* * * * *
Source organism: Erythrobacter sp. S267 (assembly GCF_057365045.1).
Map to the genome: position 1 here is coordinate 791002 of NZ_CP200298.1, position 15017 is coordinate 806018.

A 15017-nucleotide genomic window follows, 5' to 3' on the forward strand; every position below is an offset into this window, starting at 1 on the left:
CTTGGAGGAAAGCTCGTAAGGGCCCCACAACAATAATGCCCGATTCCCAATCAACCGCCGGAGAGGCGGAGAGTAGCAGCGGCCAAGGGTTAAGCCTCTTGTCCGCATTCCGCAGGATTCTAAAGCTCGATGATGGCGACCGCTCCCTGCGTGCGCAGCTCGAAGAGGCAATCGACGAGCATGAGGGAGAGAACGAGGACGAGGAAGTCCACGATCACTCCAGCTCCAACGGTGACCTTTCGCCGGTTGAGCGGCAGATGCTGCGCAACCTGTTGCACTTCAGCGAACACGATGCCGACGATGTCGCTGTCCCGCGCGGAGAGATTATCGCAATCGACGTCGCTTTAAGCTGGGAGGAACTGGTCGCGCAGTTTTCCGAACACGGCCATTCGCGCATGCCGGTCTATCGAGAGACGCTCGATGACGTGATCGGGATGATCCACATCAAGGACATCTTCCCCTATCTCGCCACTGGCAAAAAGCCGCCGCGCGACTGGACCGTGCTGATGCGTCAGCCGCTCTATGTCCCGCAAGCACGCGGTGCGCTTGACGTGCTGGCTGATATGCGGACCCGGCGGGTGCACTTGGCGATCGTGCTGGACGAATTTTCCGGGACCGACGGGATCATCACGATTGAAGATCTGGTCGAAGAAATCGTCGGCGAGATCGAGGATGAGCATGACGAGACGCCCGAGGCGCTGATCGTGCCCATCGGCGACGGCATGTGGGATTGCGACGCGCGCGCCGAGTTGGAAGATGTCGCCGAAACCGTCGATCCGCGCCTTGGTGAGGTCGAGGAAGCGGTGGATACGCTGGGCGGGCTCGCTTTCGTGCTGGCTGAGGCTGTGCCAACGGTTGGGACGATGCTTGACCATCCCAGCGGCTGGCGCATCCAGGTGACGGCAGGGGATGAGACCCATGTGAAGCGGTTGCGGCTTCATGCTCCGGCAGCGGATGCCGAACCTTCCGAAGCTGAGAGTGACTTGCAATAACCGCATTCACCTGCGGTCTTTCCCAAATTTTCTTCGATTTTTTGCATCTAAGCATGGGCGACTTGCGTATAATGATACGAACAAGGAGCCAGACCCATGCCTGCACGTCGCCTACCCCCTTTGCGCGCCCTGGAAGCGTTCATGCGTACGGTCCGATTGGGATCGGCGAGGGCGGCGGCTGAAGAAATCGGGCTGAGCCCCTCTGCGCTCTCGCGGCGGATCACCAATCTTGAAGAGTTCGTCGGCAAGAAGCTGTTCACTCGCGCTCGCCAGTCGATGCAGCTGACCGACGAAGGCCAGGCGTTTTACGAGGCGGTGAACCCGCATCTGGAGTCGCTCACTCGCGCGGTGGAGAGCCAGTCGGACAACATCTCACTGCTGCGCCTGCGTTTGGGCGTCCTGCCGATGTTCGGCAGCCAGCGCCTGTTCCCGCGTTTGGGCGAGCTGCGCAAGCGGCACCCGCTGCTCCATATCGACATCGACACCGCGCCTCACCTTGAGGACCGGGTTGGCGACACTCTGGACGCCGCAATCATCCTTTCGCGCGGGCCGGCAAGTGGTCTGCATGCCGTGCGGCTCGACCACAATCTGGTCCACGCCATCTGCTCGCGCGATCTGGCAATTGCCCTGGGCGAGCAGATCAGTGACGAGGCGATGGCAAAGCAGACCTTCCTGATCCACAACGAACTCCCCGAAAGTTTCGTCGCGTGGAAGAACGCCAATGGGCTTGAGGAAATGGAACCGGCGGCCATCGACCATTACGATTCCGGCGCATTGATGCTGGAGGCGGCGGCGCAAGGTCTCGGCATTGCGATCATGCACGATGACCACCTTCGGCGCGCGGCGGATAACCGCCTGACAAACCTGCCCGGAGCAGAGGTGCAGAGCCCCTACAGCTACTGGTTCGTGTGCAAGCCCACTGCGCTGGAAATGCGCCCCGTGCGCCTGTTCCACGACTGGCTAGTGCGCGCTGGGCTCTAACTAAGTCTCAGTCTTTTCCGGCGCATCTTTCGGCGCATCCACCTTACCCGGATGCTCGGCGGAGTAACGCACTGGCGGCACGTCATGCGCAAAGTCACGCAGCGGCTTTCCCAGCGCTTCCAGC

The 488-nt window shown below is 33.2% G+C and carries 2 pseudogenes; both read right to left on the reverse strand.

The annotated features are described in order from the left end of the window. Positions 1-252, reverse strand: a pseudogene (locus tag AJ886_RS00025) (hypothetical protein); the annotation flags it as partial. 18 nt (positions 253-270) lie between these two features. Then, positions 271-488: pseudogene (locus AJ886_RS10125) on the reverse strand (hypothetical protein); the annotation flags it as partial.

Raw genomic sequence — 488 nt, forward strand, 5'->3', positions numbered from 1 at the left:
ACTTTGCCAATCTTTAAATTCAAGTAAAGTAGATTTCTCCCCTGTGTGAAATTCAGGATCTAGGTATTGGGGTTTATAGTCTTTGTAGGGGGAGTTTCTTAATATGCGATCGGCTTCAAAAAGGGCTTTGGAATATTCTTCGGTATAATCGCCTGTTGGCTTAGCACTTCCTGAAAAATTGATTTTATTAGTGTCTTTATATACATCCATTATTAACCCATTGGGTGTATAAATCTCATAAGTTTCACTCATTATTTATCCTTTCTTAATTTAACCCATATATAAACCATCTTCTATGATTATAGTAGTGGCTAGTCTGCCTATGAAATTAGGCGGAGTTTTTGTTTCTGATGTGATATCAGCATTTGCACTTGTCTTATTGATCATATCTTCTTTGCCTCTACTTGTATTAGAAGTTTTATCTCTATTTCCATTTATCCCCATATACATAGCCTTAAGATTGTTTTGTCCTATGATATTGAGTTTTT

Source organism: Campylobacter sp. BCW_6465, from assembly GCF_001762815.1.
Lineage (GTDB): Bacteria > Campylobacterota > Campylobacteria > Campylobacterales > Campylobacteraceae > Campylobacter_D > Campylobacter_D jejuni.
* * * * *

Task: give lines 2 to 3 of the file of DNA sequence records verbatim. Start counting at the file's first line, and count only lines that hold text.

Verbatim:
Map to the genome: position 1 here is coordinate 791002 of NZ_CP200298.1, position 15017 is coordinate 806018.

A 15017-nucleotide genomic window follows, 5' to 3' on the forward strand; every position below is an offset into this window, starting at 1 on the left: